That was a dangerous assumption, according to Janet Yeats, a nationally recognized expert on hoarding disorder who reviewed the police file obtained by 5 INVESTIGATES.
“When the first police officer entered the home, maybe she was alive, and maybe something could have been done to help her,” Yeats said. “I don’t know that. But that’s the question I’m left [with]. And that troubles me.”
The Minneapolis Police Department declined to release body camera video of the search of the property, citing privacy concerns.
The department also declined multiple interview requests to explain what happened during the search and what steps officers took afterward.
In a statement to 5 INVESTIGATES, an MPD spokesperson wrote, “After attempting to enter her residence, it was deemed to be uninhabitable due to the extreme number of personal possessions and hazardous conditions.”
Police reports detail the hoarded conditions of the home that officers encountered during the initial search.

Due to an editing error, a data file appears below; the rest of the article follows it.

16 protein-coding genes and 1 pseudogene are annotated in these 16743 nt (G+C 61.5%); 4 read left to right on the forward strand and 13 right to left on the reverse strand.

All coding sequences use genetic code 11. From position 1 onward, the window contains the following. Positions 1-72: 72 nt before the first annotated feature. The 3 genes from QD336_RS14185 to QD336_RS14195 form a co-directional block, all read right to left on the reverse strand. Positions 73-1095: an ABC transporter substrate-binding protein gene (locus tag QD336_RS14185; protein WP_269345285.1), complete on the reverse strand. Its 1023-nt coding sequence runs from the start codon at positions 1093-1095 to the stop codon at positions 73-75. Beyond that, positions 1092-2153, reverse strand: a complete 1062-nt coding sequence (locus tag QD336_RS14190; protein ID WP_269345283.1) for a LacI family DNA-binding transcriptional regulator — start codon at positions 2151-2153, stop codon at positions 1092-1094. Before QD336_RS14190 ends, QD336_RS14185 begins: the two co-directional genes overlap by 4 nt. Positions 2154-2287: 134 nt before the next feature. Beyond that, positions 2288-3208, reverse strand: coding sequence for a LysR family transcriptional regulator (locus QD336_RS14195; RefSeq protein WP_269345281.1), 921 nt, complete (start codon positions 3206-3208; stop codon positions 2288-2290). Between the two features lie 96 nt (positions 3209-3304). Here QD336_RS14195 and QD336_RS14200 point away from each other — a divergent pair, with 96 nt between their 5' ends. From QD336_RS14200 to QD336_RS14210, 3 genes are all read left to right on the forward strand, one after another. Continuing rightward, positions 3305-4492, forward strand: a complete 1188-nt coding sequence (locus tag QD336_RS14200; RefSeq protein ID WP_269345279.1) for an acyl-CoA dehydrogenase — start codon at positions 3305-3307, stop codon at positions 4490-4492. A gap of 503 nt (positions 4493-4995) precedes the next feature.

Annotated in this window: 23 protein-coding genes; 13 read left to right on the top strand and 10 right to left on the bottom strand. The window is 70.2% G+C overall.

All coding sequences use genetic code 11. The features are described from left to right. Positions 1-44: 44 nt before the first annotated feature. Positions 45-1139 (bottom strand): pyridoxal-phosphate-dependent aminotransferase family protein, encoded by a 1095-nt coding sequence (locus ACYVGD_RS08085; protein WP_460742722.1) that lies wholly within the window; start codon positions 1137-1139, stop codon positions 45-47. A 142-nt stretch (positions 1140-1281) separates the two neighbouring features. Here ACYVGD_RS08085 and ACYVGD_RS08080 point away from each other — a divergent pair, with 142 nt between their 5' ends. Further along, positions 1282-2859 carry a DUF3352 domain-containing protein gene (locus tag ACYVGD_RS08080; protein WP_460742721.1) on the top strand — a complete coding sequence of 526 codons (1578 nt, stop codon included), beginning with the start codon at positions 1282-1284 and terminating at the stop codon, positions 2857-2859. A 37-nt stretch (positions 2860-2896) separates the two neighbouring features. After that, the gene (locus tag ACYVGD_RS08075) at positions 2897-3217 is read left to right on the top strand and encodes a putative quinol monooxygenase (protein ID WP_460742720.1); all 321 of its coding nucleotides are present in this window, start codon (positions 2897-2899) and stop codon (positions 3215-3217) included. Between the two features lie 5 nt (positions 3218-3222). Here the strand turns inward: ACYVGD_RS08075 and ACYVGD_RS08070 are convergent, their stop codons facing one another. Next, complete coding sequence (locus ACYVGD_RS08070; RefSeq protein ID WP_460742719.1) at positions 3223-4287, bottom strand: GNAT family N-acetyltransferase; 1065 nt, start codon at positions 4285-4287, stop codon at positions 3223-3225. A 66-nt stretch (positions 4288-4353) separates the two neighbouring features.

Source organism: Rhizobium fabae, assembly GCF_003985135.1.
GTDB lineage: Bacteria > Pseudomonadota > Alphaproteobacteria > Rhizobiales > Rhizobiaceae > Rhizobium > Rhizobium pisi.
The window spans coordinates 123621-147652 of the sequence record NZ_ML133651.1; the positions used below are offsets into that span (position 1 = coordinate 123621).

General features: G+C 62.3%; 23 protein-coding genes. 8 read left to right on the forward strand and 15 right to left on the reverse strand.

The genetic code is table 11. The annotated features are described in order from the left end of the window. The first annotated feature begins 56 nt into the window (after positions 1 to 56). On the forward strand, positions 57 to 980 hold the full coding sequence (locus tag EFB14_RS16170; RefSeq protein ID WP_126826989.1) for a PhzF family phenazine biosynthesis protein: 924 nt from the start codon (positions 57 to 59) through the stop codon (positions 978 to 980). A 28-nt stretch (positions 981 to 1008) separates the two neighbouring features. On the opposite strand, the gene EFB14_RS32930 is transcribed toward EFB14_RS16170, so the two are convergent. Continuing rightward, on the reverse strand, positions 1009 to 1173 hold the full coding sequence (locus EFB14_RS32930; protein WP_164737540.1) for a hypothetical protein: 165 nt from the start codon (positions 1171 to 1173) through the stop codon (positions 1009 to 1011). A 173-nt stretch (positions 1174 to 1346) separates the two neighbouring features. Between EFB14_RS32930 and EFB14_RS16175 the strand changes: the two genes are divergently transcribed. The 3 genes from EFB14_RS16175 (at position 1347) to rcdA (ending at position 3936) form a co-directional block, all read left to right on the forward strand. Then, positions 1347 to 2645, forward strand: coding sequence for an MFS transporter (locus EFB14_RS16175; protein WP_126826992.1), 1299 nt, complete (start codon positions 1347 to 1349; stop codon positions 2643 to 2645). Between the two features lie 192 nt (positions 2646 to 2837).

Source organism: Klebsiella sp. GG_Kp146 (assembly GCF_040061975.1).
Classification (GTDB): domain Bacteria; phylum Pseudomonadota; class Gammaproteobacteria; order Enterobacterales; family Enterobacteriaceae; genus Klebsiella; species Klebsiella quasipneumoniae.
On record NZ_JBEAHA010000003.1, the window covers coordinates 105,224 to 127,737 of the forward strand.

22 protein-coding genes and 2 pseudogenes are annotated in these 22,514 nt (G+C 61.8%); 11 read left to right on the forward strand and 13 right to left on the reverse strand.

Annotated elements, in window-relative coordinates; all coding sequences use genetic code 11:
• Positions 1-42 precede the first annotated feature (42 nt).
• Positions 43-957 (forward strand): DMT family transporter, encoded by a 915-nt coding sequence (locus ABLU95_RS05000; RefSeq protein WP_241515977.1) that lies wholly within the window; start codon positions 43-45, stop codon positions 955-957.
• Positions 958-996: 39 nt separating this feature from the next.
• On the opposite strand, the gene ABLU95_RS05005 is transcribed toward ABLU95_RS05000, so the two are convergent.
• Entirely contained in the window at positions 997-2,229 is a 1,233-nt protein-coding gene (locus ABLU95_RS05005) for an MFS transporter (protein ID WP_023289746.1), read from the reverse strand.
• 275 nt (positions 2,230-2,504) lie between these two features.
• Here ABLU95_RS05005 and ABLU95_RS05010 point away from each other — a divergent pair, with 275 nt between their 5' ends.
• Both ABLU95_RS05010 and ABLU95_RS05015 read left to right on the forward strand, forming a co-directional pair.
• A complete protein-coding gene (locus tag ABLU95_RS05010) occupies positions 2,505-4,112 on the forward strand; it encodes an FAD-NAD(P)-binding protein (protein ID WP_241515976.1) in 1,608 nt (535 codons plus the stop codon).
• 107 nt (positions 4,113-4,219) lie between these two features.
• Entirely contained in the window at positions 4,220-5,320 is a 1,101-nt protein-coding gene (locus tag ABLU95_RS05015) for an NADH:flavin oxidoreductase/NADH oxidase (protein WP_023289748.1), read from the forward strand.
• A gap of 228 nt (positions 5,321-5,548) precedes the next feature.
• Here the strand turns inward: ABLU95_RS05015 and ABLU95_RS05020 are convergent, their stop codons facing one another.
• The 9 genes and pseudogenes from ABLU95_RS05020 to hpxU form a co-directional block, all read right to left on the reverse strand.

In his written report, the officer noted the “large amounts of stuff placed in front of the front and side door” of the house.
Despite that observation, the officer did not alert housing inspectors after that first visit.
“The right thing would have been to call housing immediately,” Yeats told 5 INVESTIGATES. “The housing inspectors are the ones that have a protocol for what you do with a hoarded home.”
Yeats spent years training city and county officials on the best practices for dealing with hoarded homes. She says the proper protocol is to contact housing inspectors right away.